Big Food…Big Problems
This week, the CEO of Campbell’s announced that she is stepping down. The storied firm of 149 years also announced a review of its portfolio, including soup, and its future as a stand-alone company. The challenges at Campbell’s are also being seen in other Big Food firms, like Kraft, Mondelez, PepsiCo, Coca Cola, and it raises questions about the future of mega food firms and their brands.
- Food Brands Are Under Attack: In a digital world, does a customer have a high preference for the brand of tomato sauce that he or she buys? I argue that the brands begin to matter less and less as we move into a digital realm. The evidence is compelling. Amazon is launching many of its own food and beverage brands. It even has a brand for dog food, Wag. Value is the king at Amazon and lower prices win the day, not overpriced brands! It is hard to fit that narrative with a fancy brand and large marketing budget.
- Customer Preferences Have Shifted: More and more, people show their preference for prepared food, food ordered by Uber Eats, or a local delivery service. Families are smaller. Millennials have kids later in life and boomers are living along. The economics of cooking are unattractive for those groups. It removes the customer even farther from the raw ingredients in their meals.
- Big Food Has Not Built Meaningful Big Data: In virtually everything that we do today, we leave a digital signal. When I search for a plane ticket, it tells Kayak or United about my interest and, in fact, my identity. My searching trends can be tracked and even compared against other flight options and against other customers. Every transaction on Amazon or eBay creates and uses data, all at a very detailed level with AI and analytics. However, when I buy an iced tea beverage, the manufacture will never know me or that I looked at green tea, too. The manufacturer just sees more units sold at Costco or Whole Foods. It gives very little detail and even the ordering signal can be lost in inventory and marketing campaign decisions. Most food firms are trying clever ways to have us go to their app or website. However, there is no natural reason for me to register my coke purchase. The future of Amazon pantry does offer the customer data that is missing for Big Food firms, but I suspect Amazon is not planning to share everything about the customer and, of course, the price control has been shifted from the food firm to Amazon (which also runs a great grocery store).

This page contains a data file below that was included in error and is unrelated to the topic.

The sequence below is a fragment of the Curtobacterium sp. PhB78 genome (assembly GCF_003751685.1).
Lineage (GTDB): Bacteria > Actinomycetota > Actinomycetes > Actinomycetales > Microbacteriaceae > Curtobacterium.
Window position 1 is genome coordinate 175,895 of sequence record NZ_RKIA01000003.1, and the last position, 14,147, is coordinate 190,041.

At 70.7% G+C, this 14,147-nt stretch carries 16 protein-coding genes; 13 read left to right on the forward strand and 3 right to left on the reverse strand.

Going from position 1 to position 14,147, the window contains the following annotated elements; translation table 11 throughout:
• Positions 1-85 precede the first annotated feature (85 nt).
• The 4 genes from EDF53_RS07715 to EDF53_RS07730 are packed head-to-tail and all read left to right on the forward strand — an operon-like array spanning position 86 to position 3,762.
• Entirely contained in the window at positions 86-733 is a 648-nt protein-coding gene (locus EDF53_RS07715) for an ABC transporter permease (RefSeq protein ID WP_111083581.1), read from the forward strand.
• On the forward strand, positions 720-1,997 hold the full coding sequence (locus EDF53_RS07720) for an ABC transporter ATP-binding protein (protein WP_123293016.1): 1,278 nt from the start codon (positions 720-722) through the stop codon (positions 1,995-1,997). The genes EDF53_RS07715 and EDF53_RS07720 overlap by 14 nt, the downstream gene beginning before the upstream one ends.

- Customers Want Deals: Food brands are expensive. The brand is a message to assign value to a product that is more or less a food commodity. When you think that 50% of American households live on less than $62,000 per year (gross), you realize that deals are important to many people. It explains why firms like Aldi are seeing a surge in discount and value products and why Walmart is the grocery powerhouse in most parts of the US. If you are wealthy enough to not look at the price of what you eat, you indeed are wealthy. However, for the rest of America, make room for deals. This is increasingly difficult for Big Food, because their products use energy, metal, oil in plastics, and large amounts of labor – all parts of the economy that are seeing rapid price increases.
- Variety is the Spice of Life: Big Food is boring. They use flashy colors to make it look exciting. The products are dependable and reliable, and yes there is value in that. However, with the rise of the #foodie culture, people want to experiment and are looking for innovative solutions to their meals needs. You have to give some kudos to Coca Cola for launching the many new flavors of Diet Coke. Now, imagine having to do this every year, and surprising your client with new ingredients. It will be lots of work. Get started.
Some advice for Big Food:
- Think About the Customer First: Start with the need and service that you provide the customer. Bring value to the customer. Lower prices. Take work out of food preparation with great new products. Walmart said Save Money. Live Better. So, do that for people.
- Innovate: Bring new flavors and food norms to the market. Almost certainly, the food answers of the 1970s will not be sufficient. Try. Invent. Do it all the time. When you stop, it will be your demise.
- Less Bad Stuff: Try it. America wants less bad stuff. Make it a task to simplify the ingredient list. HFCS, added sugar, salt, trans fats, and preservatives. Take it out. Nobody wants it anyhow. You will have a better product and a better story to tell. Paul Newman did it with Newman’s Own, and it has been a wild success.